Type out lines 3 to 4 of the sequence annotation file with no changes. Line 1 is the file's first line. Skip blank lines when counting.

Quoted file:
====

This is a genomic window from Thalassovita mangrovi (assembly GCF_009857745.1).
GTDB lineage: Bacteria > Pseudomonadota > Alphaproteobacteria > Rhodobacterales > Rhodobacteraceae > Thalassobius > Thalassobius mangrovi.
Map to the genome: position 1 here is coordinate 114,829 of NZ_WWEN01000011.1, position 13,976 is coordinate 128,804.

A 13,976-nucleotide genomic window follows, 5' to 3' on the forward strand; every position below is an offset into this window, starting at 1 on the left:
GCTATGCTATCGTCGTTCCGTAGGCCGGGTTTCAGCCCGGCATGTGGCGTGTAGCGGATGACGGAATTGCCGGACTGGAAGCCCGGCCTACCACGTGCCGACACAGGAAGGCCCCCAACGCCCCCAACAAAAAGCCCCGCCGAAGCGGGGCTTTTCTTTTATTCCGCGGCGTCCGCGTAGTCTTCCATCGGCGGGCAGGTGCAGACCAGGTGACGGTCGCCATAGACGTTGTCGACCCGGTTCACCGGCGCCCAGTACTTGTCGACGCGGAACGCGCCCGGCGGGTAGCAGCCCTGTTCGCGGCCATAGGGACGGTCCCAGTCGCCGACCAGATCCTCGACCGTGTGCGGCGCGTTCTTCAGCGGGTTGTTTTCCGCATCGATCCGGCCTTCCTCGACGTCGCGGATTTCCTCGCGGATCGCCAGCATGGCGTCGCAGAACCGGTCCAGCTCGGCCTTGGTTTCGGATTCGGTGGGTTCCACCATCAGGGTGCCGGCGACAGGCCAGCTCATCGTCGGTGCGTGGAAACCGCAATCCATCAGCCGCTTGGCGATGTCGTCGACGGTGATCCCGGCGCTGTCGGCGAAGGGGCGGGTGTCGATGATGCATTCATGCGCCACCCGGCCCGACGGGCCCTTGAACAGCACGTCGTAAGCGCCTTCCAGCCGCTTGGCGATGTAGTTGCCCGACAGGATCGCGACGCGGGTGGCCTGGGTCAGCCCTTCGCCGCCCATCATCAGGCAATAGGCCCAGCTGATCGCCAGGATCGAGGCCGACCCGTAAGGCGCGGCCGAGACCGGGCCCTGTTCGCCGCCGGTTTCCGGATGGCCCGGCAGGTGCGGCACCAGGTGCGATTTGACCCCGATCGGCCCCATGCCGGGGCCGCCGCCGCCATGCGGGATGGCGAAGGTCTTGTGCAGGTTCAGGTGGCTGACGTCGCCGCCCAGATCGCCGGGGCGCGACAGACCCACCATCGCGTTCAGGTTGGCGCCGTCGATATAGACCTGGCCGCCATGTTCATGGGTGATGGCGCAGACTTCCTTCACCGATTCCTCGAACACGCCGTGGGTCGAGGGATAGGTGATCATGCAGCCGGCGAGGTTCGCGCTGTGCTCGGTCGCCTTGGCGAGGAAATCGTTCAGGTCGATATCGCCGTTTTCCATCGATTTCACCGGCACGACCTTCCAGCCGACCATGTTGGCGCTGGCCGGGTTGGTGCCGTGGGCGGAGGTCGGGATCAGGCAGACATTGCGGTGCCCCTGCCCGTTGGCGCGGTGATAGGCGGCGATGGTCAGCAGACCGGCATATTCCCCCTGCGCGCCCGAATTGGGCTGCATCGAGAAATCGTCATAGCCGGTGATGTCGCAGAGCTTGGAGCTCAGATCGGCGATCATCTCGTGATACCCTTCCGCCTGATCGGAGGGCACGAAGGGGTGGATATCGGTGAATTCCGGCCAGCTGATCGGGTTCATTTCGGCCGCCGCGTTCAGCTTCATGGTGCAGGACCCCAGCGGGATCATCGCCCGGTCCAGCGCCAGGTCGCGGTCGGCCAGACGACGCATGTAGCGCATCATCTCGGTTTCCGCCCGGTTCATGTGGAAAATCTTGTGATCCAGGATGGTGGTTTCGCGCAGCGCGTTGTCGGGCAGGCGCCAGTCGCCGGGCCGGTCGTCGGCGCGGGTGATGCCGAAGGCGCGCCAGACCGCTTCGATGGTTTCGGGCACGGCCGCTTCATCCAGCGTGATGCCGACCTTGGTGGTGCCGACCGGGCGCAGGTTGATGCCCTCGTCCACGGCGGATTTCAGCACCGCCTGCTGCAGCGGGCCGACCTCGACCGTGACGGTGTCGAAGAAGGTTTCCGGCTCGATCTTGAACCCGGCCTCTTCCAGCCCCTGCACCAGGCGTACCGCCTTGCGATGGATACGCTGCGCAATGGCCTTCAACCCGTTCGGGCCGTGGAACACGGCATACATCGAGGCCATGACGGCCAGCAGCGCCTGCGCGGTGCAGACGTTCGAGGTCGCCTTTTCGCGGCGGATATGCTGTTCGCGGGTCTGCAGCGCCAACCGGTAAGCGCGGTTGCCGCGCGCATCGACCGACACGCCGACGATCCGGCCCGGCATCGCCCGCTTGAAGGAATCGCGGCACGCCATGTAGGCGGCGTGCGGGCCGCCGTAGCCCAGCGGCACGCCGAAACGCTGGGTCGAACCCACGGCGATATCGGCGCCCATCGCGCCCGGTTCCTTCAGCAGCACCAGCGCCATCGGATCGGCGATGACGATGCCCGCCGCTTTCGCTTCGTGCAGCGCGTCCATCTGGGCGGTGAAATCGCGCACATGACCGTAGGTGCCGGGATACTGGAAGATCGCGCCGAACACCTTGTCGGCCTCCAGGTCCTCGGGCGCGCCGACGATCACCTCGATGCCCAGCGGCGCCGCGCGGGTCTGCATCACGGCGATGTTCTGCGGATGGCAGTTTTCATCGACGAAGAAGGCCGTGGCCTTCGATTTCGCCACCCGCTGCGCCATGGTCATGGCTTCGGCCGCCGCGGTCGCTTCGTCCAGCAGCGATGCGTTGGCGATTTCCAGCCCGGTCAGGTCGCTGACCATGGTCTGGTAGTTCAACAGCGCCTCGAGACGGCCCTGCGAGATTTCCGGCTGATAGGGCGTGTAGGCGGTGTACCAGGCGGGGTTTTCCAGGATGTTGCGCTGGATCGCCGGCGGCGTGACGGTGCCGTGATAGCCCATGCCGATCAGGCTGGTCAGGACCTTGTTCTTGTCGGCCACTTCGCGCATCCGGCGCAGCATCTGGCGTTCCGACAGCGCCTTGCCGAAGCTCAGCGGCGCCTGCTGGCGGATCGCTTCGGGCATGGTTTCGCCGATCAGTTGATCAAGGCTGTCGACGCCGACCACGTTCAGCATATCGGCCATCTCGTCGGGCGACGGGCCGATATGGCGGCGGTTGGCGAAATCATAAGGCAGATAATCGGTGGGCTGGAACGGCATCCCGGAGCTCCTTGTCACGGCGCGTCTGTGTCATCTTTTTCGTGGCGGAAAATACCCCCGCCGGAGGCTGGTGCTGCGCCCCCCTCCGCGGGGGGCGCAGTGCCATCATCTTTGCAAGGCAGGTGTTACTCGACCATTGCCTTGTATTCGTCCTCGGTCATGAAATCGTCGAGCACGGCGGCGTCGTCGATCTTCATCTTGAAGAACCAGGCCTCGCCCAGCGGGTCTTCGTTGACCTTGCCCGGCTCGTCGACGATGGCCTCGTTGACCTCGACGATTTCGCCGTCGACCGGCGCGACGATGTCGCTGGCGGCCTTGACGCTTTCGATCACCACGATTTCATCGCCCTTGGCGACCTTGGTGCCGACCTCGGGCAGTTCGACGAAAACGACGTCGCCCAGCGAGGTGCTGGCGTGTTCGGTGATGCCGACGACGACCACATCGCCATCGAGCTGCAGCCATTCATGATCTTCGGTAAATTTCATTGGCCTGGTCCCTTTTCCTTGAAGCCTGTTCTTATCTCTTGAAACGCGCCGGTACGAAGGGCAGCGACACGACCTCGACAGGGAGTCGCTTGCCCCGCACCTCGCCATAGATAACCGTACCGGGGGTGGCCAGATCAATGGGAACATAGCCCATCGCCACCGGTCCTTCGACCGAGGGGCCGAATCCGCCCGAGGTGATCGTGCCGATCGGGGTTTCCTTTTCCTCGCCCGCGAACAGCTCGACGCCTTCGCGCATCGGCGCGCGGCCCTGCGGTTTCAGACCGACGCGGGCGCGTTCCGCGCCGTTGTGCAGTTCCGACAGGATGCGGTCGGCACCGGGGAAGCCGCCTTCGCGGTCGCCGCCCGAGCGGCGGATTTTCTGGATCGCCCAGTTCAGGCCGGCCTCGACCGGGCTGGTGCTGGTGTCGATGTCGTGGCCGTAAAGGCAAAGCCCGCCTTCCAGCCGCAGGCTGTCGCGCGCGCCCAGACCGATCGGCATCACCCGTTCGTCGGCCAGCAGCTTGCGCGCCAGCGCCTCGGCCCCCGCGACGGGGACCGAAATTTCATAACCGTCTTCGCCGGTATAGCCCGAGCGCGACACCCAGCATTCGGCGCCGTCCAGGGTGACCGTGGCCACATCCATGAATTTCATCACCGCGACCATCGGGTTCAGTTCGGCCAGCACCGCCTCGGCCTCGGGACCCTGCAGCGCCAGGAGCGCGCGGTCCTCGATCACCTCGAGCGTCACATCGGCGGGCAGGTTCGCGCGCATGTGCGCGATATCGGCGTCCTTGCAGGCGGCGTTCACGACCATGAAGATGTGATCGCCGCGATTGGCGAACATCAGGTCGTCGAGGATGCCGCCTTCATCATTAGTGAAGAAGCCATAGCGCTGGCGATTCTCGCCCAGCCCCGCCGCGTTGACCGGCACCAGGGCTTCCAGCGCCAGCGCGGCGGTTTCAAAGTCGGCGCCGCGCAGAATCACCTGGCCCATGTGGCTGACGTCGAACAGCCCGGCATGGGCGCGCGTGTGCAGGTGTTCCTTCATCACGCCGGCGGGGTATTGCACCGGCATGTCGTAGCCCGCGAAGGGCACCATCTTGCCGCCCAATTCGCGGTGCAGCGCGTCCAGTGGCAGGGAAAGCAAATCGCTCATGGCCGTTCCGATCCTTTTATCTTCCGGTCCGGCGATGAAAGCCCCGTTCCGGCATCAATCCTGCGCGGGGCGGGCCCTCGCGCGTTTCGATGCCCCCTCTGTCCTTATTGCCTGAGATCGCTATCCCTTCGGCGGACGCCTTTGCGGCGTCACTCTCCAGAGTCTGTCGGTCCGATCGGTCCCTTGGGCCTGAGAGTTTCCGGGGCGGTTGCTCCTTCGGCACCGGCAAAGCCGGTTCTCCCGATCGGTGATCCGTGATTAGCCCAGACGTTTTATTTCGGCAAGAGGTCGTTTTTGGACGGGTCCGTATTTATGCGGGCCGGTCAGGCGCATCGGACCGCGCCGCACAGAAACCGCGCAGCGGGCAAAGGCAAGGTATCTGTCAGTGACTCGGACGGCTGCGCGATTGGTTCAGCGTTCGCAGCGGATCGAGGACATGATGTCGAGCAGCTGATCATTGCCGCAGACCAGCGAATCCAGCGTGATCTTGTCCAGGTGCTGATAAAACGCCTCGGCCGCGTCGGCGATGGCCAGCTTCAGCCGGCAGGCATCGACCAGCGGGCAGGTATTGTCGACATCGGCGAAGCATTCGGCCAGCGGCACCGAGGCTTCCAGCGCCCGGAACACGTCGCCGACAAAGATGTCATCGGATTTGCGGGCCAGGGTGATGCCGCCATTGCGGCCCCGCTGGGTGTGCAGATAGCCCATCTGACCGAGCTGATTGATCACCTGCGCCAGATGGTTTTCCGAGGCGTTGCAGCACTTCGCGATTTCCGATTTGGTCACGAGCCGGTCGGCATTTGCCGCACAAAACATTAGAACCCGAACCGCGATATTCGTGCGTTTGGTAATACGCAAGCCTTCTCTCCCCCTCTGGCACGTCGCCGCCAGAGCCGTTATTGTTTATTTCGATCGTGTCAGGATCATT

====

Map to the genome: position 1 here is coordinate 114,829 of NZ_WWEN01000011.1, position 13,976 is coordinate 128,804.

A 13,976-nucleotide genomic window follows, 5' to 3' on the forward strand; every position below is an offset into this window, starting at 1 on the left: